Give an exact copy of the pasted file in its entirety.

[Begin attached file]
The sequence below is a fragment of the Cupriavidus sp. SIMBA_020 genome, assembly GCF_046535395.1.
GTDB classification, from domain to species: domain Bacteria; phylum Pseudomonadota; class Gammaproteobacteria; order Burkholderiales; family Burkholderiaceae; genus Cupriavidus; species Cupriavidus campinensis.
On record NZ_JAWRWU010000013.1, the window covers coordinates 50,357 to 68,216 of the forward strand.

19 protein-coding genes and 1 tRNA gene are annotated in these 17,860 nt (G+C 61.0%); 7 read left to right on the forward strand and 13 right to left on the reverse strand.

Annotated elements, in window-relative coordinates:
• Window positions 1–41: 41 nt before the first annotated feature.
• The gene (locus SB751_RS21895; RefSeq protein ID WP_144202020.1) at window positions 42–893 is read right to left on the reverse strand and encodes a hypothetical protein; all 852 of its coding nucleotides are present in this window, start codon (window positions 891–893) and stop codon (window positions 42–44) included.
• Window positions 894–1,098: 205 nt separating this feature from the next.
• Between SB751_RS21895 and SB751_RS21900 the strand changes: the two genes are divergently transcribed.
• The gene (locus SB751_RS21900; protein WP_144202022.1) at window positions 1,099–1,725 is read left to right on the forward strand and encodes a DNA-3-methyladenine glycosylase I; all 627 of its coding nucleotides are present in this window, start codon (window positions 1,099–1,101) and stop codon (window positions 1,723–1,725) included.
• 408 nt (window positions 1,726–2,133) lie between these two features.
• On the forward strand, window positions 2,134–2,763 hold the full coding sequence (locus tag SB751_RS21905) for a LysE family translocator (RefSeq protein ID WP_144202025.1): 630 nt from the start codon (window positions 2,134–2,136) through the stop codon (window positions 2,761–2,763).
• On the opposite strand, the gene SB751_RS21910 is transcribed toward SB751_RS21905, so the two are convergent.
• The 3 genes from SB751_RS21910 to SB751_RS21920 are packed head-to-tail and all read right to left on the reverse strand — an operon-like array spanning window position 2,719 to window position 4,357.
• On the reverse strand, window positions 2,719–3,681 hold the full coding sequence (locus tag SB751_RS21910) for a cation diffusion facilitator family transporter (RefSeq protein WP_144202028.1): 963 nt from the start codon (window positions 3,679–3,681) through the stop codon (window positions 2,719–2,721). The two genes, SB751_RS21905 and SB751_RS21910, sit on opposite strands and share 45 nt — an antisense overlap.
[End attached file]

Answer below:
The sequence below is a fragment of the Cupriavidus sp. SIMBA_020 genome, assembly GCF_046535395.1.
GTDB classification, from domain to species: domain Bacteria; phylum Pseudomonadota; class Gammaproteobacteria; order Burkholderiales; family Burkholderiaceae; genus Cupriavidus; species Cupriavidus campinensis.
On record NZ_JAWRWU010000013.1, the window covers coordinates 50,357 to 68,216 of the forward strand.

19 protein-coding genes and 1 tRNA gene are annotated in these 17,860 nt (G+C 61.0%); 7 read left to right on the forward strand and 13 right to left on the reverse strand.

Annotated elements, in window-relative coordinates:
• Window positions 1–41: 41 nt before the first annotated feature.
• The gene (locus SB751_RS21895; RefSeq protein ID WP_144202020.1) at window positions 42–893 is read right to left on the reverse strand and encodes a hypothetical protein; all 852 of its coding nucleotides are present in this window, start codon (window positions 891–893) and stop codon (window positions 42–44) included.
• Window positions 894–1,098: 205 nt separating this feature from the next.
• Between SB751_RS21895 and SB751_RS21900 the strand changes: the two genes are divergently transcribed.
• The gene (locus SB751_RS21900; protein WP_144202022.1) at window positions 1,099–1,725 is read left to right on the forward strand and encodes a DNA-3-methyladenine glycosylase I; all 627 of its coding nucleotides are present in this window, start codon (window positions 1,099–1,101) and stop codon (window positions 1,723–1,725) included.
• 408 nt (window positions 1,726–2,133) lie between these two features.
• On the forward strand, window positions 2,134–2,763 hold the full coding sequence (locus tag SB751_RS21905) for a LysE family translocator (RefSeq protein ID WP_144202025.1): 630 nt from the start codon (window positions 2,134–2,136) through the stop codon (window positions 2,761–2,763).
• On the opposite strand, the gene SB751_RS21910 is transcribed toward SB751_RS21905, so the two are convergent.
• The 3 genes from SB751_RS21910 to SB751_RS21920 are packed head-to-tail and all read right to left on the reverse strand — an operon-like array spanning window position 2,719 to window position 4,357.
• On the reverse strand, window positions 2,719–3,681 hold the full coding sequence (locus tag SB751_RS21910) for a cation diffusion facilitator family transporter (RefSeq protein WP_144202028.1): 963 nt from the start codon (window positions 3,679–3,681) through the stop codon (window positions 2,719–2,721). The two genes, SB751_RS21905 and SB751_RS21910, sit on opposite strands and share 45 nt — an antisense overlap.